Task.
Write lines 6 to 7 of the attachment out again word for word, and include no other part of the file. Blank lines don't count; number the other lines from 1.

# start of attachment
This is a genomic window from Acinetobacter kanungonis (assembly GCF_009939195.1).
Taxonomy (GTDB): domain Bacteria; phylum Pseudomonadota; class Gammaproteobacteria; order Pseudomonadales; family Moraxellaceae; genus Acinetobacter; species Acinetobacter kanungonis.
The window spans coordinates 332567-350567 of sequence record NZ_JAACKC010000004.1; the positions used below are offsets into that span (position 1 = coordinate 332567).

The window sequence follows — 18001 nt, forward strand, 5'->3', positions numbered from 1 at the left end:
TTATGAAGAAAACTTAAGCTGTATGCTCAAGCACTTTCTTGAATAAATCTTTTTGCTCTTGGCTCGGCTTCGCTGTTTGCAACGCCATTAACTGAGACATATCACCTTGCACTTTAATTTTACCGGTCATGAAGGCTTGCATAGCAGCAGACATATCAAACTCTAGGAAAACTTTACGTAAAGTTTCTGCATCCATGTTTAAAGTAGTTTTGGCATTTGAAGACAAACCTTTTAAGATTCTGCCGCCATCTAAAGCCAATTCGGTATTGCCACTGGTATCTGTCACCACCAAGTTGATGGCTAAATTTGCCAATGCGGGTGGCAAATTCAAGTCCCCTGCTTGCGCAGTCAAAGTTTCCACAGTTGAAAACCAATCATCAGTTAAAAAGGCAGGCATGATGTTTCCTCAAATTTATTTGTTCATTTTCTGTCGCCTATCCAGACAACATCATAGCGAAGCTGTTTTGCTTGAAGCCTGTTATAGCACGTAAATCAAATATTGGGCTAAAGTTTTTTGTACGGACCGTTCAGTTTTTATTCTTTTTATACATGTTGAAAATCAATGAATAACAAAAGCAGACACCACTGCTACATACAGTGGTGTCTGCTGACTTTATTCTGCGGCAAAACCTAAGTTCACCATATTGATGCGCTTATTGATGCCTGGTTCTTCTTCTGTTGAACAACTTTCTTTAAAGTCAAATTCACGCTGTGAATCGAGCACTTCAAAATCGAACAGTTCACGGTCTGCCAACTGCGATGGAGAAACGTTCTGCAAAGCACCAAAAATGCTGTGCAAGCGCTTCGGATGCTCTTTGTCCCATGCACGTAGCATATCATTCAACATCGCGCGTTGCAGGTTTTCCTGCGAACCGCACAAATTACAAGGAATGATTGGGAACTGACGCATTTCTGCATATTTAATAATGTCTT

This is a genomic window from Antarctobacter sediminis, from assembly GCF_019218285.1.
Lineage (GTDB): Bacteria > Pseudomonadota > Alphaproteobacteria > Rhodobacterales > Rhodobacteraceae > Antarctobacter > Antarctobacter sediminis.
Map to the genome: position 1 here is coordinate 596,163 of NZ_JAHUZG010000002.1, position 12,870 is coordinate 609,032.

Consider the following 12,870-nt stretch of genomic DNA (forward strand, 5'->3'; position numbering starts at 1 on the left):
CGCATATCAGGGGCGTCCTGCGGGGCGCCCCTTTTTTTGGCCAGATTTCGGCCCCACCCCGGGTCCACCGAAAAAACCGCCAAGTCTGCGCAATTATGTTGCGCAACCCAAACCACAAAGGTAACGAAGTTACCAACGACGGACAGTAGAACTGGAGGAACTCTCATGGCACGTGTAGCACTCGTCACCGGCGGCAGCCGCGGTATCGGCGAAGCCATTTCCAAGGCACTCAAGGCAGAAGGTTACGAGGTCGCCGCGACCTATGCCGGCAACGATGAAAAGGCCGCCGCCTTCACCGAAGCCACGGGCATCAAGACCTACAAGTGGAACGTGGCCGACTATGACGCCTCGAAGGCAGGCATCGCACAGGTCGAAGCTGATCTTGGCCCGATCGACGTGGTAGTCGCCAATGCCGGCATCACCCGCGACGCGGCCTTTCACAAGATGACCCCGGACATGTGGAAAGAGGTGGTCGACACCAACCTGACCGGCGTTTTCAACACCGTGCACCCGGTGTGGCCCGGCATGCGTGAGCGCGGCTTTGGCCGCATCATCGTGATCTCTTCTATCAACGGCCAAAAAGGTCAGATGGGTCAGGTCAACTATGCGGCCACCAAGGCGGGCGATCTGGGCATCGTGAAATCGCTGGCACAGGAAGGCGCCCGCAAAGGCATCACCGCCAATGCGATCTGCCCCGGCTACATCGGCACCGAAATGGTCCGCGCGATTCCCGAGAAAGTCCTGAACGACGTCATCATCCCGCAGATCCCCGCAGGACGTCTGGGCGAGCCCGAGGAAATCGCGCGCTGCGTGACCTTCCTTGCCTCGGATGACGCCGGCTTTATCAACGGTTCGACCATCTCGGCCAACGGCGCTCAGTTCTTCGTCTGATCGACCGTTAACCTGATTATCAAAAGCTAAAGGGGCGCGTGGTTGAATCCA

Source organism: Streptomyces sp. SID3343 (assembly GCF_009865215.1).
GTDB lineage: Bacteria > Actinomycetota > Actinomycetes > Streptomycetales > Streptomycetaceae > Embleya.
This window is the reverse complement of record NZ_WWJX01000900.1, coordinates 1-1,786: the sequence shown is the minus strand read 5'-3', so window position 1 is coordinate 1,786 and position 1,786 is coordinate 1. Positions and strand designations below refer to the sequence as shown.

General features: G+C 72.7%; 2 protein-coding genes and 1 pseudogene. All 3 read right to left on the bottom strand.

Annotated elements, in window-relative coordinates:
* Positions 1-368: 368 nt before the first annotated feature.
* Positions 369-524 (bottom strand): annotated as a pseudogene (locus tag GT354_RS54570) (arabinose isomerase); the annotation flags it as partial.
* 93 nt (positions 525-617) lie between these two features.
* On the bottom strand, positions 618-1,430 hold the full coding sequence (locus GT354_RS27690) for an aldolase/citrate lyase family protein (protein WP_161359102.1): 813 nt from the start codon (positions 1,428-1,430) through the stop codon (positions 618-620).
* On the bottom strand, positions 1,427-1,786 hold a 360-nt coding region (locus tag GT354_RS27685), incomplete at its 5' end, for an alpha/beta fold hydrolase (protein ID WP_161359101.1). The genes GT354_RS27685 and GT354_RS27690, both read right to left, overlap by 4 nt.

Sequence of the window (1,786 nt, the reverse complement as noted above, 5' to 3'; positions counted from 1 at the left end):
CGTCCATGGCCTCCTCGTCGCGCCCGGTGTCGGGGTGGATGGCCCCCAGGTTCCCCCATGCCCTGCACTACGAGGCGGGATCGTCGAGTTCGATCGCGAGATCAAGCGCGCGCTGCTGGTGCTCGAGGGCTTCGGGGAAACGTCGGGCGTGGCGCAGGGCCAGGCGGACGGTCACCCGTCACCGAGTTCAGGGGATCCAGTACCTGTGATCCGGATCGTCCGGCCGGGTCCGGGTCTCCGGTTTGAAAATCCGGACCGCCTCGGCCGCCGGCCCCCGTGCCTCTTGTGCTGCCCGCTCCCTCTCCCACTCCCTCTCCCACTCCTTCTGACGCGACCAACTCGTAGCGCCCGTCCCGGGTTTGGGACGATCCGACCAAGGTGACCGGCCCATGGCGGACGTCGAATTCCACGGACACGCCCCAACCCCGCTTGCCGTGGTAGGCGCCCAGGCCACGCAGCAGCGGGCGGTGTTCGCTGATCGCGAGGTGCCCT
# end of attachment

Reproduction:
This is a genomic window from Antarctobacter sediminis, from assembly GCF_019218285.1.
Lineage (GTDB): Bacteria > Pseudomonadota > Alphaproteobacteria > Rhodobacterales > Rhodobacteraceae > Antarctobacter > Antarctobacter sediminis.